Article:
Fire Roasting Tomatoes, Peppers &/or Eggplant
Fire roasting tomatoes and other vegetables is a great way to add a new dimension of smoky flavor to salsas, soups, dips and sauces and it’s quite easy to do. Someone asked me how you fire roast tomatoes, so I thought I would do a quick post to show how I do it. I’ve got some very tasty results by fire roasting vegies on my charcoal grill.
When you have an abundance of tomatoes or peppers from the garden, fire roasting is something different you can do to prep them for canning or freezing. For tomatoes, fire roast them, slip the skins off, cut out the core, and then heat and can like you would normal tomatoes. Peppers can be fire roasted, skinned, chopped and frozen. Eggplant freeze well too.
I like to fire roast my vegies on a charcoal grill with natural wood charcoal, but I think you could do this on a gas grill if you prefer.
Light up your grill and when the coals are hot, place the tomatoes directly over the heat. No need to cut them unless they have bad spots … just set the whole tomato right on the grill.
Cover the grill and go away for about 5 minutes. When you come back, the bottom of some of the tomatoes should be charred, others will be orange in color and starting to peel and crack. Turn these tomatoes over to roast the other side and go away for another five minutes.
When some of the tomatoes are roasted on all sides, remove them from the grill into a bowl to catch the yummy juices that will drip from the cooked tomatoes and move the ones that aren’t fully roasted yet onto the hotter part of the grill to finish.
Once all the tomatoes are done, set them in the bowl and set aside to cool.
Now, it’s the peppers and eggplants’ turn. Peppers need no special preparation, but make sure you poke each of the eggplant with a fork before you roast them. If you don’t poke the eggplant, there is danger that they might explode and make a big mushy mess. Piercing the eggplant with a fork provides a vent for the steam to release and keep that pressure from building up on the inside of the eggplant.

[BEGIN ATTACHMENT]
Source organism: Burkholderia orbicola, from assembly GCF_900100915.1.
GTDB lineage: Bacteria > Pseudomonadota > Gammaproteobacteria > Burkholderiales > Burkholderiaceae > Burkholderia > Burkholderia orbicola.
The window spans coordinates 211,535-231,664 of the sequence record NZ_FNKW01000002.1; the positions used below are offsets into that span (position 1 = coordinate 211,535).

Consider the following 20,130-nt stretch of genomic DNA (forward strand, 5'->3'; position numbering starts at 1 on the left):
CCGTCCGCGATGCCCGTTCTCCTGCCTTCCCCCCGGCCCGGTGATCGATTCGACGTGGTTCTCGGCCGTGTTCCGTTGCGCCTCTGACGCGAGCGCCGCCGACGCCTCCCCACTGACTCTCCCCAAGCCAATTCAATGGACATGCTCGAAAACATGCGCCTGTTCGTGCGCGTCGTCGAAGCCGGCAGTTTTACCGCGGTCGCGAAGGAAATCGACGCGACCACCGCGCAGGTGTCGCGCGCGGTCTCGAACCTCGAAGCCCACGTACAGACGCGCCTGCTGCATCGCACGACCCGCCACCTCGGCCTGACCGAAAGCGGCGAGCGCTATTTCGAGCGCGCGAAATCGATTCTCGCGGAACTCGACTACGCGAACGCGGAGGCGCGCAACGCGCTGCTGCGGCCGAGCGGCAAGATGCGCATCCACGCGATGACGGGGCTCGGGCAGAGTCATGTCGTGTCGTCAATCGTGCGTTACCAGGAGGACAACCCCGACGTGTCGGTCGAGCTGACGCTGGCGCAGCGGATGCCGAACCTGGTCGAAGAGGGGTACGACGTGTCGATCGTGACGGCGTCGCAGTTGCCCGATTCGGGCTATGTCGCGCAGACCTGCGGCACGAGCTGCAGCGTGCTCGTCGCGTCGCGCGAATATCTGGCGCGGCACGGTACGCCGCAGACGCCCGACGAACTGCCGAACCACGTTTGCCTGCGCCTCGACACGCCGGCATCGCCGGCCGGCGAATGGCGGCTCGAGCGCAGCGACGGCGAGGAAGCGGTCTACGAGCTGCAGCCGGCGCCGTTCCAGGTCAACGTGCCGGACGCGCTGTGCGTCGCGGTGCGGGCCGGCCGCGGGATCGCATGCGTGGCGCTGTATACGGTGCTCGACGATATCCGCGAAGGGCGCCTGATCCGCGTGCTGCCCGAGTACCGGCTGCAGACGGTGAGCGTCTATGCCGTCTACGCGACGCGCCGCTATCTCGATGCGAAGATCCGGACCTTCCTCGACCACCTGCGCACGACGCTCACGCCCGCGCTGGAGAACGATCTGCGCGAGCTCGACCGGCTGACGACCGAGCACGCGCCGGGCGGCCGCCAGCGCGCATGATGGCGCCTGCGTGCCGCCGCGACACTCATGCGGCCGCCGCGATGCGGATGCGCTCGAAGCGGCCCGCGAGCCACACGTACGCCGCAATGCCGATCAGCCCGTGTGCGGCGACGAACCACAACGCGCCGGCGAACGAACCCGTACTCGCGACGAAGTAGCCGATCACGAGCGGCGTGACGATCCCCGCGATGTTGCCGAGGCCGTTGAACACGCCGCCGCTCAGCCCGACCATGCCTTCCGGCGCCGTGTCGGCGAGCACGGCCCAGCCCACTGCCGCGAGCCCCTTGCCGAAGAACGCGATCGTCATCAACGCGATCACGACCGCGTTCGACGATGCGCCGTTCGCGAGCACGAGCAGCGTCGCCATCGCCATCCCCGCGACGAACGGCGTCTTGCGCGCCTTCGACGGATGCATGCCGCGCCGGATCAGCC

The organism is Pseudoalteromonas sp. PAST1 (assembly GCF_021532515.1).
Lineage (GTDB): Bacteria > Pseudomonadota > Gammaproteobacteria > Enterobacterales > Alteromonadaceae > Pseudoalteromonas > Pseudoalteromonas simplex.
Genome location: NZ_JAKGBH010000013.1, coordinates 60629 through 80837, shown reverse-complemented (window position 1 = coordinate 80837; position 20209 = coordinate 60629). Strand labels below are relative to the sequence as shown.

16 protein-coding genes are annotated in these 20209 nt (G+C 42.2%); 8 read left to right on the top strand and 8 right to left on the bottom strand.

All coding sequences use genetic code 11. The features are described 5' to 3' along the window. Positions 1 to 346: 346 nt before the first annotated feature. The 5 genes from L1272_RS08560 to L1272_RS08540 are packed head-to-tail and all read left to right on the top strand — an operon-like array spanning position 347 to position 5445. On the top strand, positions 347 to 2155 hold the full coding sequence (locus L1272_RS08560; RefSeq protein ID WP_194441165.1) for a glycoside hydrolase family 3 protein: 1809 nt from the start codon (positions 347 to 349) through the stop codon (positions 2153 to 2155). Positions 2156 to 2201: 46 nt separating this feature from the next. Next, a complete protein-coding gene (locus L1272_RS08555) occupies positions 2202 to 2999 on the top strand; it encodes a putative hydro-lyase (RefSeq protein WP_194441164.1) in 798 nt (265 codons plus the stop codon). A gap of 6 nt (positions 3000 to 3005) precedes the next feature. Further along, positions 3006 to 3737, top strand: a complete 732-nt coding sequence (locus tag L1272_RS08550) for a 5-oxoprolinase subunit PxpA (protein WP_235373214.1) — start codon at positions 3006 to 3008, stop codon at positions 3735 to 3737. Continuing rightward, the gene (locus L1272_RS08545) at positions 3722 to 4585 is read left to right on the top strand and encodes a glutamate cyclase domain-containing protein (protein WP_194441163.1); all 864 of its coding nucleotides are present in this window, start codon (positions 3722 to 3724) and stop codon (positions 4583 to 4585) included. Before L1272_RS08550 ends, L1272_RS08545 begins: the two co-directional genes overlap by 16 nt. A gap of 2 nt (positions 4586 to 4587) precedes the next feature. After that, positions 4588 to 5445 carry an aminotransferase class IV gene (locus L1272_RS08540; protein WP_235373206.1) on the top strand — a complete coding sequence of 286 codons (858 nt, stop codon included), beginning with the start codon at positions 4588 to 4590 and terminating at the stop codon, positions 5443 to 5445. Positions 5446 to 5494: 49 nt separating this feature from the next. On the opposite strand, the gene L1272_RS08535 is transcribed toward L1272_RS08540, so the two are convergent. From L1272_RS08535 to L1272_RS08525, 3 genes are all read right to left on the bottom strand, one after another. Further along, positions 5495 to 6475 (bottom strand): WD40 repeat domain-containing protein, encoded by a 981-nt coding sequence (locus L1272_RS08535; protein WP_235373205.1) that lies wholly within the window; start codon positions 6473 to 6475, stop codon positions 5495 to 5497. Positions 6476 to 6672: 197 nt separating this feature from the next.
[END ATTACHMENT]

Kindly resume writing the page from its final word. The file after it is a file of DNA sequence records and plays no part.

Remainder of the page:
Okay, now set the eggplant and peppers over the hot part of the grill. You’ll notice my eggplant are definitely at the point where they NEED to be processed or tossed.
Cover the grill and go away for 5 minutes. When you come back, it’s likely the peppers are charred on one side, but the eggplant will need more cooking time. Turn the peppers over if they are charred and black. Cover the grill and go away again. Come back in 5 minutes. The peppers might be done by now. If they are, take them off and put them on a plate to cool. Some of the eggplant might be ready to turn now. You can tell if the skin is charred and black. Turn them over if they are to cook the other side.
You will need to let the eggplant cook for quite a while longer … I’m not sure exactly how long … probably 20 minutes for the smaller ones, and up to an hour for bigger ones. Check on them several times and turn them to cook all the sides of the purple fruit. When the eggplant are done, they will be limp and soft.
Now after they cool, if you want to peel them, the peels should slip right off the tomato and the peppers. Sometimes I leave the skins on if I am pureeing the vegetables to give the dish a little more smoky taste.
To peel the eggplant, cut off the stem and make a slit down the side, then use your fingers or a grapefruit spoon to extract the mushy inside from the charred skin.
I find it intensely satisfying and so relaxing to fire roast a bunch of vegies. It gives me time to relax, have a beer, and just be outside with my roasting vegies. They smell SO good while they are cooking!
What do you make with fire roasted tomatoes, peppers, and eggplant? Here are a few ideas:
- Tomatoes and peppers:
- Eggplant and peppers: